Fundamentally speaking, are humans good or bad? It's a question that has repeatedly been asked throughout humanity. For thousands of years, philosophers have debated whether we have a basically good nature that is corrupted by society, or a basically bad nature that is kept in check by society. Psychology has uncovered some evidence which might give the old debate a twist.
One way of asking about our most fundamental characteristics is to look at babies. Babies' minds are a wonderful showcase for human nature. Babies are humans with the absolute minimum of cultural influence – they don't have many friends, have never been to school and haven't read any books. They can't even control their own bowels, let alone speak the language, so their minds are as close to innocent as a human mind can get.
The only problem is that the lack of language makes it tricky to gauge their opinions. Normally we ask people to take part in experiments, giving them instructions or asking them to answer questions, both of which require language. Babies may be cuter to work with, but they are not known for their obedience. What's a curious psychologist to do?
Fortunately, you don't necessarily have to speak to reveal your opinions. Babies will reach for things they want or like, and they will tend to look longer at things that surprise them. Ingenious experiments carried out at Yale University in the US used these measures to look at babies' minds. Their results suggest that even the youngest humans have a sense of right and wrong, and, furthermore, an instinct to prefer good over evil.
How could the experiments tell this? Imagine you are a baby. Since you have a short attention span, the experiment will be shorter and loads more fun than most psychology experiments. It was basically a kind of puppet show; the stage a scene featuring a bright green hill, and the puppets were cut-out shapes with stick on wobbly eyes; a triangle, a square and a circle, each in their own bright colours. What happened next was a short play, as one of the shapes tried to climb the hill, struggling up and falling back down again. Next, the other two shapes got involved, with either one helping the climber up the hill, by pushing up from behind, or the other hindering the climber, by pushing back from above.
Already something amazing, psychologically, is going on here. All humans are able to interpret the events in the play in terms of the story I’ve described. The puppets are just shapes. They don't make human sounds or display human emotions. They just move about, and yet everyone reads these movements as purposeful, and revealing of their characters. You can argue that this “mind reading”, even in infants, shows that it is part of our human nature to believe in other minds.
What happened next tells us even more about human nature. After the show, infants were given the choice of reaching for either the helping or the hindering shape, and it turned out they were much more likely to reach for the helper. This can be explained if they are reading the events of the show in terms of motivations – the shapes aren't just moving at random, but they showed to the infant that the shape pushing uphill "wants" to help out (and so is nice) and the shape pushing downhill "wants" to cause problems (and so is nasty).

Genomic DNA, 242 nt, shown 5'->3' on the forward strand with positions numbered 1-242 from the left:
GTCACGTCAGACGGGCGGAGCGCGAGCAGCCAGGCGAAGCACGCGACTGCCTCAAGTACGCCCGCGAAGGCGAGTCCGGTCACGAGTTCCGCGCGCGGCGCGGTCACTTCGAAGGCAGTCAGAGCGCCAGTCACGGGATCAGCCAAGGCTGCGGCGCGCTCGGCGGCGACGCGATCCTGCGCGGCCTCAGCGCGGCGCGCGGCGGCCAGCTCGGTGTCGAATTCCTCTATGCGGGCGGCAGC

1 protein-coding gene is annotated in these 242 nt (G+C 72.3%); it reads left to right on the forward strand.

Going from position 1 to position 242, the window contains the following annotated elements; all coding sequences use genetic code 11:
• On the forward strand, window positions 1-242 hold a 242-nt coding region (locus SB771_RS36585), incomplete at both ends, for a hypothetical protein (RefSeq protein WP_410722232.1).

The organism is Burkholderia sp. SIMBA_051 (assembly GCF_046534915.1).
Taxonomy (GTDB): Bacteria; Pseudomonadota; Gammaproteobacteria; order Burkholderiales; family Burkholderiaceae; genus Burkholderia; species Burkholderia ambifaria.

The researchers used an encore to confirm these results. Infants saw a second scene in which the climber shape made a choice to move towards either the helper shape or the hinderer shape. The time infants spent looking in each of the two cases revealed what they thought of the outcome. If the climber moved towards the hinderer the infants looked significantly longer than if the climber moved towards the helper. This makes sense if the infants were surprised when the climber approached the hinderer. Moving towards the helper shape would be the happy ending, and obviously it was what the infant expected. If the climber moved towards the hinderer it was a surprise, as much as you or I would be surprised if we saw someone give a hug to a man who had just knocked him over.
The way to make sense of this result is if infants, with their pre-cultural brains had expectations about how people should act. Not only do they interpret the movement of the shapes as resulting from motivations, but they prefer helping motivations over hindering ones.
This doesn't settle the debate over human nature. A cynic would say that it just shows that infants are self-interested and expect others to be the same way. At a minimum though, it shows that tightly bound into the nature of our developing minds is the ability to make sense of the world in terms of motivations, and a basic instinct to prefer friendly intentions over malicious ones. It is on this foundation that adult morality is built.